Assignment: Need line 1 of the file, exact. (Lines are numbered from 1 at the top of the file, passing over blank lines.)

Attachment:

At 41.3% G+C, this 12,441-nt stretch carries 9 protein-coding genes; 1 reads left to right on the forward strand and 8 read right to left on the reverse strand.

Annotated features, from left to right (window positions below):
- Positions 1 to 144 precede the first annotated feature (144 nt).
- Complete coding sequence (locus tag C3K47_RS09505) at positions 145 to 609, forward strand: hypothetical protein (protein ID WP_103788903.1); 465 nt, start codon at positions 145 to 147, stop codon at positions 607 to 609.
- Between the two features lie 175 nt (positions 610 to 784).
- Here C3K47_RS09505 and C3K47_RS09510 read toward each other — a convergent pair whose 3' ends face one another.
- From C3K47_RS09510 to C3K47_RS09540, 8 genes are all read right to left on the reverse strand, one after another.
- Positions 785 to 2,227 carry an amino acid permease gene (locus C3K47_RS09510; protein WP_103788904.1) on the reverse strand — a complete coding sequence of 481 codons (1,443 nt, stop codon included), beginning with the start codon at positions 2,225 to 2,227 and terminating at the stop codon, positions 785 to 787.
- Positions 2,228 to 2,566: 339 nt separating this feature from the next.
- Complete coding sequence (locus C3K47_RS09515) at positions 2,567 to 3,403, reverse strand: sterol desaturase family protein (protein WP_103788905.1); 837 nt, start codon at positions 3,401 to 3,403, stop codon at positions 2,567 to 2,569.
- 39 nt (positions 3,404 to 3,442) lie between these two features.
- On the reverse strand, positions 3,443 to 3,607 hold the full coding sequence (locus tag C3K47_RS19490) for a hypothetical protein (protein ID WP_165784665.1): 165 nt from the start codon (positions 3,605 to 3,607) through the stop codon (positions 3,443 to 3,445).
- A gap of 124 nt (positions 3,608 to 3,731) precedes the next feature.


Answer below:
At 41.3% G+C, this 12,441-nt stretch carries 9 protein-coding genes; 1 reads left to right on the forward strand and 8 read right to left on the reverse strand.